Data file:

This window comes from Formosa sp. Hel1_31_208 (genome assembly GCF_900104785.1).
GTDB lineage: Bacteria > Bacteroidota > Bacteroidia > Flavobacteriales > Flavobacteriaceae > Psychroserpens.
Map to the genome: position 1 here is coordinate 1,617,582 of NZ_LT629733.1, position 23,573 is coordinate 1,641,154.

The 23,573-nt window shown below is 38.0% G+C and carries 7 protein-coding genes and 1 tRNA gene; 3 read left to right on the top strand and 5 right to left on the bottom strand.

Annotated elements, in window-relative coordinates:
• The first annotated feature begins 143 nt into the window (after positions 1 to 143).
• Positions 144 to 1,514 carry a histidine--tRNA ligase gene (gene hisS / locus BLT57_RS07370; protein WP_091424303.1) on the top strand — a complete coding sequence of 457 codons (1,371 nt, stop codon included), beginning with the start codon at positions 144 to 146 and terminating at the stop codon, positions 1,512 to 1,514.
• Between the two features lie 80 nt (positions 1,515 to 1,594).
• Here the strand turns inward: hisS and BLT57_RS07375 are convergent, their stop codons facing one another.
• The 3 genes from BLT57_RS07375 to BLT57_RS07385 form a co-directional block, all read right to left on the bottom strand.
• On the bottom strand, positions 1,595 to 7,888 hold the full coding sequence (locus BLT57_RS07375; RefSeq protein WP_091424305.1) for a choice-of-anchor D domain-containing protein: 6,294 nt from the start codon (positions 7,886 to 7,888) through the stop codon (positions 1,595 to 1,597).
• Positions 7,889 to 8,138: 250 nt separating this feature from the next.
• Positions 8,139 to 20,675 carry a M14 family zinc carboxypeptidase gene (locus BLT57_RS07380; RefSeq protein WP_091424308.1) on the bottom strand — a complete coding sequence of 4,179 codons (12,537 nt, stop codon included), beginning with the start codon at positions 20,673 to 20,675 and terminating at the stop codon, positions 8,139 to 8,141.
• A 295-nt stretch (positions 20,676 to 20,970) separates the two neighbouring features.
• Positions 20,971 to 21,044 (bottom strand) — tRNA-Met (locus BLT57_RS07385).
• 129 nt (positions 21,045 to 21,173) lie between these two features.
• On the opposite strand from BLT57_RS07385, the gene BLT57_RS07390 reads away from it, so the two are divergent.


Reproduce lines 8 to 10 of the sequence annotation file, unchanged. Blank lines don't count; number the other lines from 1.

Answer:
• Between the two features lie 80 nt (positions 1,515 to 1,594).
• Here the strand turns inward: hisS and BLT57_RS07375 are convergent, their stop codons facing one another.
• The 3 genes from BLT57_RS07375 to BLT57_RS07385 form a co-directional block, all read right to left on the bottom strand.